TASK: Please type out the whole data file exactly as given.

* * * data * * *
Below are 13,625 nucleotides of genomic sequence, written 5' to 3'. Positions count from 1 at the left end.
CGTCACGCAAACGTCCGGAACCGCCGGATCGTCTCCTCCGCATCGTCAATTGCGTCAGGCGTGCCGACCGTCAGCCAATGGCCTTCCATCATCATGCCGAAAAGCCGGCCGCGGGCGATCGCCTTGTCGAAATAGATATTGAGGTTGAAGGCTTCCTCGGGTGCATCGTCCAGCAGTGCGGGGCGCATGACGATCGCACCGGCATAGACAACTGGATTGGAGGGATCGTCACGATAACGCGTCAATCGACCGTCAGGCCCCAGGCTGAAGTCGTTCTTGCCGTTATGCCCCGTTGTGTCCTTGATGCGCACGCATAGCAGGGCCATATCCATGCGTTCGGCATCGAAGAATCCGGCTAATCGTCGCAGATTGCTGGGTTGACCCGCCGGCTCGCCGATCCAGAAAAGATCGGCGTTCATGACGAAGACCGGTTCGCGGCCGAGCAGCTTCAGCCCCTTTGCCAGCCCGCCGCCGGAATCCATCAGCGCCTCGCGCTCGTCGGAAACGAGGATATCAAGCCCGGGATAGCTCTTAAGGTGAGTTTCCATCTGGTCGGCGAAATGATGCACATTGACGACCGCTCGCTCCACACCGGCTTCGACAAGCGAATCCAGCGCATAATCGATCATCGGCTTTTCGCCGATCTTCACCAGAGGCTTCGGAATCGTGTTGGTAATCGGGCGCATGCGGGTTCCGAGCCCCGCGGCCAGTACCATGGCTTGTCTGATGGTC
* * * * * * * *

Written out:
Below are 13,625 nucleotides of genomic sequence, written 5' to 3'. Positions count from 1 at the left end.
CGTCACGCAAACGTCCGGAACCGCCGGATCGTCTCCTCCGCATCGTCAATTGCGTCAGGCGTGCCGACCGTCAGCCAATGGCCTTCCATCATCATGCCGAAAAGCCGGCCGCGGGCGATCGCCTTGTCGAAATAGATATTGAGGTTGAAGGCTTCCTCGGGTGCATCGTCCAGCAGTGCGGGGCGCATGACGATCGCACCGGCATAGACAACTGGATTGGAGGGATCGTCACGATAACGCGTCAATCGACCGTCAGGCCCCAGGCTGAAGTCGTTCTTGCCGTTATGCCCCGTTGTGTCCTTGATGCGCACGCATAGCAGGGCCATATCCATGCGTTCGGCATCGAAGAATCCGGCTAATCGTCGCAGATTGCTGGGTTGACCCGCCGGCTCGCCGATCCAGAAAAGATCGGCGTTCATGACGAAGACCGGTTCGCGGCCGAGCAGCTTCAGCCCCTTTGCCAGCCCGCCGCCGGAATCCATCAGCGCCTCGCGCTCGTCGGAAACGAGGATATCAAGCCCGGGATAGCTCTTAAGGTGAGTTTCCATCTGGTCGGCGAAATGATGCACATTGACGACCGCTCGCTCCACACCGGCTTCGACAAGCGAATCCAGCGCATAATCGATCATCGGCTTTTCGCCGATCTTCACCAGAGGCTTCGGAATCGTGTTGGTAATCGGGCGCATGCGGGTTCCGAGCCCCGCGGCCAGTACCATGGCTTGTCTGATGGTC